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Ormond Beach Observer Monday, Jan. 11, 2016 4 years ago

My calves hurt: a tale of moving to the 2nd floor

As always, I should have listened to my mother.
by: Emily Blackwood News Editor

I've always liked the idea of living on the top floor. It would feel sort of like living in a treehouse, I imagined. Only one with plumbing, electricity and less bugs. 

I still have yet to experience life at the very top, but I knew I was getting closer as I signed the lease for my new apartment, located on the second floor of a three-story building. 

My mom shook her head as a I made my decision and said "Good luck moving up there yourself." 

Oh mom, you're so cute when you think you're not going to be a part of my antics. 

Now, her hesitation to help comes from an understandable place. My past moving history has involved me throwing everything into unorganized piles in my backseat and making hundreds of trips back and forth to retrieve what I've accidentally left behind. It's usually a mess, but this time it was going to be different. I had boxes, packing tape, a U-Haul! This was going to be a breeze.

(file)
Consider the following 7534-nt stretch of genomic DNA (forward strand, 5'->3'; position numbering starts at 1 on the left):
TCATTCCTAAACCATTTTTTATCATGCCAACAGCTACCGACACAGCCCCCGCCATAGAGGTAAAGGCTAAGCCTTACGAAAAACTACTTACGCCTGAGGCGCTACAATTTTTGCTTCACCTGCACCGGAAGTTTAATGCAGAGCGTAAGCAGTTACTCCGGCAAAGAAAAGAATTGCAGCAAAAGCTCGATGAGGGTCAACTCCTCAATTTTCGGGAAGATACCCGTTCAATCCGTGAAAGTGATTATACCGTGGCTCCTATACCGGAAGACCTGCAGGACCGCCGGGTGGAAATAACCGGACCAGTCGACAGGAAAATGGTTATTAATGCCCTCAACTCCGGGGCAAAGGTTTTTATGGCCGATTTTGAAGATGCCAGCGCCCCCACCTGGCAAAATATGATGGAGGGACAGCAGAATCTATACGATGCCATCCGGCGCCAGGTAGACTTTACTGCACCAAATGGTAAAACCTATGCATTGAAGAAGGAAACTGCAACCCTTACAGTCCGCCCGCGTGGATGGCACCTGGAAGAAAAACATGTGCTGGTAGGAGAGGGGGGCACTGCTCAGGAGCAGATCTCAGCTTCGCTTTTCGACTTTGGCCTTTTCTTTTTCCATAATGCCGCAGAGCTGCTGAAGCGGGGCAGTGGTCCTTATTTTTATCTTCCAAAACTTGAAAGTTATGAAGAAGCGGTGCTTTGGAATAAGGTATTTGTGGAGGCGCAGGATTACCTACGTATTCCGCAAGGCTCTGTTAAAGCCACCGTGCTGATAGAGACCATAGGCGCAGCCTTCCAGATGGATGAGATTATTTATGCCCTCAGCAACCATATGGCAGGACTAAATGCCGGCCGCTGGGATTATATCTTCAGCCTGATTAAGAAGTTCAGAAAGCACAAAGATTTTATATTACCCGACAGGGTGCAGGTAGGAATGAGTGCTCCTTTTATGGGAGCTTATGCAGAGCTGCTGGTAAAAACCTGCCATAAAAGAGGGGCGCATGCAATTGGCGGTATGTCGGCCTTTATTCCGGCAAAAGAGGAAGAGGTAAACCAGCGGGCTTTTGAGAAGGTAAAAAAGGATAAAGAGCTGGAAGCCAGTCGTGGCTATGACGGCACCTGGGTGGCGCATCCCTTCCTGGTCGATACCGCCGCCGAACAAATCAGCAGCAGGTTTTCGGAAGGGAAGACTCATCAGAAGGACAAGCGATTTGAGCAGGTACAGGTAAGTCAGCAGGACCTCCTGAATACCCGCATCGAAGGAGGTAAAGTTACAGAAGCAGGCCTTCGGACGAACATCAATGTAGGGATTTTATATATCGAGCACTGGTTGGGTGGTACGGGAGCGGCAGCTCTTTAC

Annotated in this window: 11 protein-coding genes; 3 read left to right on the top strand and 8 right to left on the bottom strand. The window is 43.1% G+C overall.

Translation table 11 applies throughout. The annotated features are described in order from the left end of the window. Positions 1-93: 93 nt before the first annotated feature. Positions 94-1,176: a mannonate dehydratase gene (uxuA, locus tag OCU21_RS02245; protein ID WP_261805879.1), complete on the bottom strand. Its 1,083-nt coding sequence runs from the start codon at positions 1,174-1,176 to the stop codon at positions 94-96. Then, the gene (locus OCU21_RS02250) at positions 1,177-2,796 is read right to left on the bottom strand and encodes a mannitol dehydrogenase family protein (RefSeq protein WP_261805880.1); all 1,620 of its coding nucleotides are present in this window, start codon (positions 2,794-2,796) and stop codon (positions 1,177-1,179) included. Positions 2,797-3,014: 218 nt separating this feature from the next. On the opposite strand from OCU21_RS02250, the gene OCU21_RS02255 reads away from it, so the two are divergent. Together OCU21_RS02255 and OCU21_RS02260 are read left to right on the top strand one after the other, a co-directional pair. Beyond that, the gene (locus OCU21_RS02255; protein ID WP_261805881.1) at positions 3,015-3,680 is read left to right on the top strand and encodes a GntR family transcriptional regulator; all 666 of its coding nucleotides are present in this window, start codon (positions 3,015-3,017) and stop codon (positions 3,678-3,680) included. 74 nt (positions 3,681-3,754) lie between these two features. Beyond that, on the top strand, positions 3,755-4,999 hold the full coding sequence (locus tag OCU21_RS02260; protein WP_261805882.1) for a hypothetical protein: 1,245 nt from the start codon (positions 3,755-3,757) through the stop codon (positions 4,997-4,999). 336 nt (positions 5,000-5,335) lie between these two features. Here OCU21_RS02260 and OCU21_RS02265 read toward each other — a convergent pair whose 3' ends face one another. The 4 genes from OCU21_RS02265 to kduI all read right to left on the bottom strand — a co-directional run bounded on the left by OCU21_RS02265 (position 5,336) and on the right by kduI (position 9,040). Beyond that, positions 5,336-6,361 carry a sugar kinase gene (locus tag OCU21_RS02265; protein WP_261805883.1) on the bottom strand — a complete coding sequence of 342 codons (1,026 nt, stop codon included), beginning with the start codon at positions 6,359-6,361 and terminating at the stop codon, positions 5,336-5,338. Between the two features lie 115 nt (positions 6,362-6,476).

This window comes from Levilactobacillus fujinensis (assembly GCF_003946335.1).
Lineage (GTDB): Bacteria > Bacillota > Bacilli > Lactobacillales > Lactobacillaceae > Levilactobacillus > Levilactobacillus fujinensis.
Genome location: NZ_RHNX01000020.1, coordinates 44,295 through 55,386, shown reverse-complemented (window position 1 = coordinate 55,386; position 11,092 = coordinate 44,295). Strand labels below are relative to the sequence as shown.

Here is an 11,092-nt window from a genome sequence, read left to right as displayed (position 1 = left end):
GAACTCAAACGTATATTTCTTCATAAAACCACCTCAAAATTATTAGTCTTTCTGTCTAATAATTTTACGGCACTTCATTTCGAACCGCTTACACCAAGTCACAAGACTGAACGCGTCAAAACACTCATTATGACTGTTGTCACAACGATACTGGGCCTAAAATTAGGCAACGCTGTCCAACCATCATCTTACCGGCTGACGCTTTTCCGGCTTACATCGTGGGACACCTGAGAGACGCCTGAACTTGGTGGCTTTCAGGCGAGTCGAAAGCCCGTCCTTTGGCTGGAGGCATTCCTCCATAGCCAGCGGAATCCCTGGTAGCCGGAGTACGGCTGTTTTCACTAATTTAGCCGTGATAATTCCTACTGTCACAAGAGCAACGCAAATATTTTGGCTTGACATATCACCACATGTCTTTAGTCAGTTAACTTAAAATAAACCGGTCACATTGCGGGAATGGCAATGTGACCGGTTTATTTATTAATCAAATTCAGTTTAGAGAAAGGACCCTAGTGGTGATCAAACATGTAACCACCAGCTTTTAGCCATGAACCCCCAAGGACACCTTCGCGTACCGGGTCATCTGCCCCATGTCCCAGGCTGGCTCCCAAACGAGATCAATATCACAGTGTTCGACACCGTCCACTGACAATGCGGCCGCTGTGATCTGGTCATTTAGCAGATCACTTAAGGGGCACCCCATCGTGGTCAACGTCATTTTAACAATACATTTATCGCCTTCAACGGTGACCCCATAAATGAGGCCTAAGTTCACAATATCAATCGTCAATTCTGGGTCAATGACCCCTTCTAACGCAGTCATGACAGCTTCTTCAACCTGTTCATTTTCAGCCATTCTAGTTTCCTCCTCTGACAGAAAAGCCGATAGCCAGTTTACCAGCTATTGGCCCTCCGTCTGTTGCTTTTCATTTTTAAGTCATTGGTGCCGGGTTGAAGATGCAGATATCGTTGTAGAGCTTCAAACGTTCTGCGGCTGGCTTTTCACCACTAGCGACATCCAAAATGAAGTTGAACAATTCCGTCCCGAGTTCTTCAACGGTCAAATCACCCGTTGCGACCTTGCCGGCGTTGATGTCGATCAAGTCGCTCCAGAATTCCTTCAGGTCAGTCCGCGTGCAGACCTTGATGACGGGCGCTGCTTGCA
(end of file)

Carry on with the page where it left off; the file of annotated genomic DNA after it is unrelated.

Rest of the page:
I returned to work the week before I was set to move, so in order to make the process simple, I packed everything (and I mean everything) up the Sunday before. This attempt at getting ahead immediately backfired when I realized I had packed some essentials (checks, camera charger, soap), and had to go back and unpack them. 

After a week of living with my parents, we were all set to move everything in one trip — a feat none of us could believe was actually happening. My mom was giddy at the idea of decorating and my dad was grumpy at the idea of walking up a flight of stairs more than once. 

We decided to take on the biggest task first, a.k.a. the couch, and used all of our upper-body strength (which even combined is not a lot) to move it up to the second floor. We did it, barely, but then another challenge faced us: getting it through the door. 

The couch was, in my opinion, small, but so was my new front door. We twisted and turned and grunted as we exhausted all of my dad's (who is the resident smart guy in our family) options. After seriously considering the idea of an "outdoor hallway couch for all the neighbors to enjoy," I suggested sitting the couch upright in front of the door, and then moving the lower-half in first. It worked, and I'm still gloating. 

The rest of the move went as smoothly as expected (meaning dad fell once, I got tons of paper cuts and mom yelled at us for not working hard enough), and as I worked to unpack boxes, my parents ran to the store to pick up some new home necessities. 

"The checkout guy at Walmart said he hopes you appreciate us," Mom said after they returned. 

I looked around at all my books, heavy furniture and coffee mug collection that my parents had willingly helped me bring here, to the next chapter of my life. 

The word appreciation is really an understatement.  

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